Understanding Prejudice
Understanding Prejudice
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The Psychology of Prejudice: An Overview

Reducing Stereotypes

As the foregoing review suggests, stereotypes are learned at an early age and can be stubbornly resistant to change. Even when people encounter a stereotyped group member who violates the group stereotype, they often continue to maintain the stereotype by splitting it into subtypes (Judd, Park, & Wolsko, 2001; Kunda & Oleson, 1995; Richards & Hewstone, 2001; Weber & Crocker, 1983). For example, when encountering a Jewish philanthropist, people with anti-Semitic stereotypes may distinguish philanthropic Jews from "money-hungry Jews" by creating a subtype for "good Jews." As a result of subtyping, stereotypes become impervious to disconfirming evidence.

Yet all is not lost. Studies indicate that stereotypes can be successfully reduced and social perceptions made more accurate when people are motivated to do so (Fiske, 2000; Neuberg, 1989; Sinclair & Kunda, 1999). One of the most effective ways to do this is with empathy. Simply by taking the perspective of outgroup members and "looking at the world through their eyes," ingroup bias and stereotype accessibility can be significantly reduced (Galinsky & Moskowitz, 2000). Research also suggests that stereotype threat can be lessened with a change in orientation. For instance, one promising experiment found that when African-American college students were encouraged to think of intelligence as malleable rather than fixed, their grades increased and they reported greater enjoyment of the educational process (Aronson, Fried, & Good, 2002).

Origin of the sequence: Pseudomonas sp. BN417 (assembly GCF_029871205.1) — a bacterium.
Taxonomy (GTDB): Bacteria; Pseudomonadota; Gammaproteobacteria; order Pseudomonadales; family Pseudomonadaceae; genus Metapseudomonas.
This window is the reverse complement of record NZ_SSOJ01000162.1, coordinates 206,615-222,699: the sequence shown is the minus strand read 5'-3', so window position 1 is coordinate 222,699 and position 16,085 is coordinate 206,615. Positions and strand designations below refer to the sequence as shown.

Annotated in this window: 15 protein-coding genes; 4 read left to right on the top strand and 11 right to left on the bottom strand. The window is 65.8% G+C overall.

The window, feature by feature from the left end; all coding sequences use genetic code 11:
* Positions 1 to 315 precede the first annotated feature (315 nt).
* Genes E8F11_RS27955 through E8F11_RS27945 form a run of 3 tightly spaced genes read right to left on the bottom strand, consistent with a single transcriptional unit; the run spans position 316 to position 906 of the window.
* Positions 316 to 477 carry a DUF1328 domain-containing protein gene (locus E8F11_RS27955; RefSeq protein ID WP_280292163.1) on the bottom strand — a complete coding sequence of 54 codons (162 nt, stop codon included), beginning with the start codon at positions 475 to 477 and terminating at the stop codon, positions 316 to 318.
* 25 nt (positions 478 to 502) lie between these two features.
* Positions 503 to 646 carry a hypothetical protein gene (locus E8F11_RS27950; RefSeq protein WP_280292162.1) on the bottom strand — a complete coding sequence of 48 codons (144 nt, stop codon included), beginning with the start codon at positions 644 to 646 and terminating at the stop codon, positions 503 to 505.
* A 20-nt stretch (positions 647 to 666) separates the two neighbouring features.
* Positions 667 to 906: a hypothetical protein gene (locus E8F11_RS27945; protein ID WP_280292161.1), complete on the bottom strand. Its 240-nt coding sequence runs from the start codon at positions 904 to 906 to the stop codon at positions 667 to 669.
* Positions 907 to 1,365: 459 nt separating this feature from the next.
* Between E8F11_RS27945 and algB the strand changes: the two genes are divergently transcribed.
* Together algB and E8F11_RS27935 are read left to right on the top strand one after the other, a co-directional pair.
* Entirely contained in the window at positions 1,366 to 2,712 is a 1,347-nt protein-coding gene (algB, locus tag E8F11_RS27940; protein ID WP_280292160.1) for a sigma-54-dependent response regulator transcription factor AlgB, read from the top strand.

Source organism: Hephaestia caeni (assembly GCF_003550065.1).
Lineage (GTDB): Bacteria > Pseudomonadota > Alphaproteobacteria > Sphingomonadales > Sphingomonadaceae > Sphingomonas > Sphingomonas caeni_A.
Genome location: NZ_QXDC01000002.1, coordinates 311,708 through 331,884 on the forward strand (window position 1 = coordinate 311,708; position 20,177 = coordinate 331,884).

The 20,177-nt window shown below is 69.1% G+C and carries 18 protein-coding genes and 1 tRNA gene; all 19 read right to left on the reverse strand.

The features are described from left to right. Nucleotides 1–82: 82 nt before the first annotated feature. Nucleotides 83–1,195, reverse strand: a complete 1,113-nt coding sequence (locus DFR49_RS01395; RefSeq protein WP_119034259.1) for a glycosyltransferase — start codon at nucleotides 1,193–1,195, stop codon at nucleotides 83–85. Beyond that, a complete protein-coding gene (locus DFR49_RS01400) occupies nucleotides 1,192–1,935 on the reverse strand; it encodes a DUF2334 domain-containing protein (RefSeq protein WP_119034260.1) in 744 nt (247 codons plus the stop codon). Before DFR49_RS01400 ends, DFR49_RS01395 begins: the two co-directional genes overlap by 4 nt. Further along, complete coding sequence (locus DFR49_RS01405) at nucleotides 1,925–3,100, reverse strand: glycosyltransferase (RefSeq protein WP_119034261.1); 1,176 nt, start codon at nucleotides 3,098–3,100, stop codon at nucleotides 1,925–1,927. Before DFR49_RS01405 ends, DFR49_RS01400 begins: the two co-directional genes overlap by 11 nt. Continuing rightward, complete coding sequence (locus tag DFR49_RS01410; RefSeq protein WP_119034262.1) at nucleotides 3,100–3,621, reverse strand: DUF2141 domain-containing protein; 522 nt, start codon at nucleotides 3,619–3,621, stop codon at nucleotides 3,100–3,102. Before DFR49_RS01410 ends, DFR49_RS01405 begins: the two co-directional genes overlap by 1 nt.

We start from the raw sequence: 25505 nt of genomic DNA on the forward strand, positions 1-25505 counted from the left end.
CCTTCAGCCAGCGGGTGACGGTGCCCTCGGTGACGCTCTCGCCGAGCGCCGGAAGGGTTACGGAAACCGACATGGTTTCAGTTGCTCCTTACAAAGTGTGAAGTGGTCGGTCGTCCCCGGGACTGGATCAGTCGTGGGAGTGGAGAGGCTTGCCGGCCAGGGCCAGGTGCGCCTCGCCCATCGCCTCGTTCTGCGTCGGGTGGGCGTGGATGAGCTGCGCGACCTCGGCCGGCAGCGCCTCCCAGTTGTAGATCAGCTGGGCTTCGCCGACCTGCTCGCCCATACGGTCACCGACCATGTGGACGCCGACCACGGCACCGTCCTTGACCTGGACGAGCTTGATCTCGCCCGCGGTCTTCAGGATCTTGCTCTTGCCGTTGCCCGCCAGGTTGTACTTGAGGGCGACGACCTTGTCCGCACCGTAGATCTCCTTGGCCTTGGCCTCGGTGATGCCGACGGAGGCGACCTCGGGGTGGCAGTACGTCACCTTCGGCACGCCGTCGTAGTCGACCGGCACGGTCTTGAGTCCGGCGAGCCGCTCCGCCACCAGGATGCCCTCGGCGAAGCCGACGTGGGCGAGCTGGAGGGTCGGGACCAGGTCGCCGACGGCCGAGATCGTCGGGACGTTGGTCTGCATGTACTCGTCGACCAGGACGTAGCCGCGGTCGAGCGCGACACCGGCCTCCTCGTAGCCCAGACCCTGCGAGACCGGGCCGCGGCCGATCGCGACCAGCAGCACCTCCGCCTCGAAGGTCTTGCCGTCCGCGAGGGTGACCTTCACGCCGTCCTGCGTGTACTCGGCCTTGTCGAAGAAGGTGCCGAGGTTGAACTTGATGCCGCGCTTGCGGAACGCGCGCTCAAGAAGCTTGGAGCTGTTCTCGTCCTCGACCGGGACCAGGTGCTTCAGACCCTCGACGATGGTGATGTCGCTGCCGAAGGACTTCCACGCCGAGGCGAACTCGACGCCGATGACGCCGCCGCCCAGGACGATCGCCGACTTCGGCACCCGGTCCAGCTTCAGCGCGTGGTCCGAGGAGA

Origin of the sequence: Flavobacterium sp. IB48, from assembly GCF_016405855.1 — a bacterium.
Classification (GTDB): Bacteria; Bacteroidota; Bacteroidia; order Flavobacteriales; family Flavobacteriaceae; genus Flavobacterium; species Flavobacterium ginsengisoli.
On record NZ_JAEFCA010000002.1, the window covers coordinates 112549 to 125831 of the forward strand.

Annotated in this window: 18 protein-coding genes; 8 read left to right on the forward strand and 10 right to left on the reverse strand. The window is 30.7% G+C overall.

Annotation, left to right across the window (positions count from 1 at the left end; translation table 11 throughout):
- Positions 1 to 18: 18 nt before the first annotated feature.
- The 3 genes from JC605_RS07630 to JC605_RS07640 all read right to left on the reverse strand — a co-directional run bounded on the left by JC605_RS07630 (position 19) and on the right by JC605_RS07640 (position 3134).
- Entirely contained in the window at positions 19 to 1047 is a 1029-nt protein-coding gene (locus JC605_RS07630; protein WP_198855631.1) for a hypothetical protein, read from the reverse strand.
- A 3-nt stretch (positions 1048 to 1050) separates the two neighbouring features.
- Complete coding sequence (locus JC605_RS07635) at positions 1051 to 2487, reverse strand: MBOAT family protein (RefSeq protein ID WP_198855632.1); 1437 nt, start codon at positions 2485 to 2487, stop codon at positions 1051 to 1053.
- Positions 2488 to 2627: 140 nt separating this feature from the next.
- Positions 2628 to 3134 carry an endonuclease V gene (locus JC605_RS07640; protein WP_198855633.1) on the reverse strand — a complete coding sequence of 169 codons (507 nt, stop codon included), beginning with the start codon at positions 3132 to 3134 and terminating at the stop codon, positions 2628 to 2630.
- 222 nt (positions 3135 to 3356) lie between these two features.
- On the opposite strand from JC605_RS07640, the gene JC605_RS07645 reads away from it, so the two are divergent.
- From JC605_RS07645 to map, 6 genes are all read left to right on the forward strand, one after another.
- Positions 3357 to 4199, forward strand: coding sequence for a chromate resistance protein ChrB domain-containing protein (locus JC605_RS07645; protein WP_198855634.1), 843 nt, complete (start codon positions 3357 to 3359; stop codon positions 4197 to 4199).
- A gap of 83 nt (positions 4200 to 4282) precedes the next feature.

Timothy McVeigh and Bill Cosby Even implicit stereotypes can be modified (Blair, 2002). In a study on the effects of counter-stereotypic imagery, for example, Irene Blair and her colleagues found that implicit gender stereotypes declined after people spent a few minutes imagining a strong woman (Blair, Ma, & Lenton, 2001). Likewise, Nilanjana Dasgupta and Anthony Greenwald (2001) found that pro-White biases on the Implicit Association Test declined after people were exposed to pictures of admired Black Americans and disliked White Americans (e.g., Bill Cosby and Timothy McVeigh). Still another study found that implicit and explicit anti-Black biases were reduced after students took a semester-long course on prejudice and conflict (Rudman, Ashmore, & Gary, 2001). As these findings show, stereotypes may be widespread and persistent, but they are also amenable to change when people make an effort to reduce them.


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